Ontario Goodwill Industries Cleans Up Fast Fashion

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Millions of pounds of textiles from across Southwestern Ontario are being recycled in innovative ways, thanks to Goodwill Industries, Ontario Great Lakes.

The region’s Goodwill retail stores collectively sell close to 35.5 million pounds of donated goods annually, but inevitably there are some items that are unsellable because they are too damaged or worn out, or hung on the sales racks too long. Under current practice, which is changing with innovation, unsold textiles are baled and sent to recyclers for uses that often take them far from the local community. 

Hasan Habash, Vice President Innovation and Enterprise Optimization, is Goodwill Industries’, Ontario Great Lakes point person for four different initiatives that deal with the glut of textiles generated by fast fashion and passed on to Goodwill, giving new life and ensuring castoffs are used locally.  

Under the brand WORTH, end-of-life textiles are being remanufactured and upcycled. The resulting ‘new’ clothing, accessories, and home décor are sold online (seetheworth.com) and, through a WORTH on Tour initiative, at weekend markets and vintage shops across the region. As well as breathing new life into old pieces of clothing, WORTH is designed to create local employment and skills training opportunities. The WORTH website also educates consumers about the impact of fast fashion on the environment and the unethical work practices that garment workers – primarily women and children – often experience in countries around the world.  “We want to raise awareness that the textile industry is broken, fraught with low wages and unfair labor practices,” says Habash.

Some of the textiles that can’t be repurposed are shredded to produce what’s called shoddy, a fiber product that is widely used for car linings, insulation, upholstered items, and stuffing for mattresses and pillows. Until July 2019, only new material could be used as stuffing, but Canadian legislation changed to allow the inclusion of used and recycled fiber. Through a current research project, some Goodwill shoddy will be used as stuffing, and some will be manufactured for re-use as thermal and acoustic insulation in the auto industry.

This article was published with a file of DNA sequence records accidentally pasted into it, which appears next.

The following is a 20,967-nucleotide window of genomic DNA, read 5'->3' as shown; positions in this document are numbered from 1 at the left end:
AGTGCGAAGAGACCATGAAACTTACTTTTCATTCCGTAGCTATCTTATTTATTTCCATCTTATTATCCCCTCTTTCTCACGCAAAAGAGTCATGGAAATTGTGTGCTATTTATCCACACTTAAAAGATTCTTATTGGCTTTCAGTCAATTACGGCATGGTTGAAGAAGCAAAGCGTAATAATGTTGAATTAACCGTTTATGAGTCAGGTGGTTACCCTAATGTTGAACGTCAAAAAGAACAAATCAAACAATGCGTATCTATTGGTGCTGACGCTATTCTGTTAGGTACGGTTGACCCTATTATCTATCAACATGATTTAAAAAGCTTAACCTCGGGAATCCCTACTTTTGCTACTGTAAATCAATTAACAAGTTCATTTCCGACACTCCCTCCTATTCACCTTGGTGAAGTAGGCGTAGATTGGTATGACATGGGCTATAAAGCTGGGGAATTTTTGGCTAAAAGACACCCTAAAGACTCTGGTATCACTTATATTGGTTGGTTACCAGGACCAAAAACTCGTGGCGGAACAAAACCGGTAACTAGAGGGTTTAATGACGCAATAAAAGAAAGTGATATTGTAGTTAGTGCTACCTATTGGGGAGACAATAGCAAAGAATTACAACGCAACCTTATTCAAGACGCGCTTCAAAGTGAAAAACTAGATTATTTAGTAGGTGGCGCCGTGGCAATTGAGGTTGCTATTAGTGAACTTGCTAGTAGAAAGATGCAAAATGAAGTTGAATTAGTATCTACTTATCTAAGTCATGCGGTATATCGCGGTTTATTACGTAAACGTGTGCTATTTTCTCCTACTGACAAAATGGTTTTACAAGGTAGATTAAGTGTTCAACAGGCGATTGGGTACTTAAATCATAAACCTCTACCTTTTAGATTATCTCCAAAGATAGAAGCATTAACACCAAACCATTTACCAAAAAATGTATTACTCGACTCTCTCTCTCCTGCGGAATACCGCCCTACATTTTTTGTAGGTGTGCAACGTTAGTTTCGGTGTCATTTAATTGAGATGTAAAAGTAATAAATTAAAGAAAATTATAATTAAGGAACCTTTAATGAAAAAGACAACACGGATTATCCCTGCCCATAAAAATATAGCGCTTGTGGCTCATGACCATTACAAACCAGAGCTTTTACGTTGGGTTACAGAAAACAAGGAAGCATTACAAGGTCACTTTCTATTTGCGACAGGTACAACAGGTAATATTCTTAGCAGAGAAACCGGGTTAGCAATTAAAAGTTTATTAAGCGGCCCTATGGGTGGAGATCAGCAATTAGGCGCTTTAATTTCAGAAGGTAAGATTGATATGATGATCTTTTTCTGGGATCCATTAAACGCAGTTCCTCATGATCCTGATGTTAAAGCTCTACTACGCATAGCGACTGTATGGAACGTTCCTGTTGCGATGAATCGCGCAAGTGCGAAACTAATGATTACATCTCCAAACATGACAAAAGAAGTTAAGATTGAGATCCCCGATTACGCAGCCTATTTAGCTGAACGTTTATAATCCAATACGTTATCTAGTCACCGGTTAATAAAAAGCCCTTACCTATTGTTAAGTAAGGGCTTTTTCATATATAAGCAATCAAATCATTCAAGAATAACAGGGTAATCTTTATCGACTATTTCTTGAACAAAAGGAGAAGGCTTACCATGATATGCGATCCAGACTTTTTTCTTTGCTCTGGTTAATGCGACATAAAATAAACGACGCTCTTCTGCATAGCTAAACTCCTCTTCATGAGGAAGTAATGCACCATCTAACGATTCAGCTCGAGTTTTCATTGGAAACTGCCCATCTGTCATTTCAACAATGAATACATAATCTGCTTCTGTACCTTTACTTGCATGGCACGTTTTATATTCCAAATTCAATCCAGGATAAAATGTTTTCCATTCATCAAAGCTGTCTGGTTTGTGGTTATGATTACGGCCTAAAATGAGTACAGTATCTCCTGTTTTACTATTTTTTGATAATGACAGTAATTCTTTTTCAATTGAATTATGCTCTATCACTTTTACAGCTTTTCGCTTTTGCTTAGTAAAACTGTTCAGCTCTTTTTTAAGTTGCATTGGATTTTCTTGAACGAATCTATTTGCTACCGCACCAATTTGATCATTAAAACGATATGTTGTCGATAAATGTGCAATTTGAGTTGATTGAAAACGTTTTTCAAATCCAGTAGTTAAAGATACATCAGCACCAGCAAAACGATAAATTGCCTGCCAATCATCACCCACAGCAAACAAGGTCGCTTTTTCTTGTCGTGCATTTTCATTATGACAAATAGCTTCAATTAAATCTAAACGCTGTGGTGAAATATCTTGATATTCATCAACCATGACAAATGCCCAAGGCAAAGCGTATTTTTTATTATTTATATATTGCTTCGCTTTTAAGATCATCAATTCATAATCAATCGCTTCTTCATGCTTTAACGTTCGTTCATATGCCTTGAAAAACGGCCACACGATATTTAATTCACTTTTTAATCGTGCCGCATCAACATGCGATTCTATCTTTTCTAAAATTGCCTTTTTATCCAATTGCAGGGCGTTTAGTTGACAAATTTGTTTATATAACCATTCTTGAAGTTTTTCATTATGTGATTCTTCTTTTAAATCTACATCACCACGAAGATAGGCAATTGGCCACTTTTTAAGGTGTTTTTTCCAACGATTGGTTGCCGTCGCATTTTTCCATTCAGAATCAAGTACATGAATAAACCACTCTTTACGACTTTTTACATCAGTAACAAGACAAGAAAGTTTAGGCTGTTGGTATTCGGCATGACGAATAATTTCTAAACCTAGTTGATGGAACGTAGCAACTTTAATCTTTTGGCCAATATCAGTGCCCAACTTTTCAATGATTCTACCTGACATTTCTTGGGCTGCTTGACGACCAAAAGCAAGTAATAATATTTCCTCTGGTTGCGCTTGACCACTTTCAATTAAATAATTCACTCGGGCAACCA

Not all fabric is suitable for shoddy, and Goodwill is involved in research to create biochar that includes textiles as one ingredient. Biochar is carbon-rich and often used for soil rejuvenation, but it has multiple uses and Habash is excited about the research that is being done to explore different end-use options, which might include food packaging or waste water treatment, among other possibilities. 

Goodwill Industries, Ontario Great Lakes is also planning to launch pilot projects with major retail chains, turning the retailers’ staff uniforms and unsellable clothing into recycled felt. The felt will be used to produce shopping bags to replace single-use plastic bags and other consumer items, which will then be sold through the retail chain’s stores. “The fashion industry is the second largest polluter in the world, and the environmental damage is increasing as the industry grows,” Habash says. “Our vision is to fuel a sustainable, ethical, and environmentally conscious industry.”  

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Kym Wolfe
Kym Wolfe
Kym Wolfe is a freelance writer, adult educator, and speaker based in London, Ontario. Her articles have been published in more than two dozen magazines and newspapers, and she is the author of four books. kymwolfe.com.

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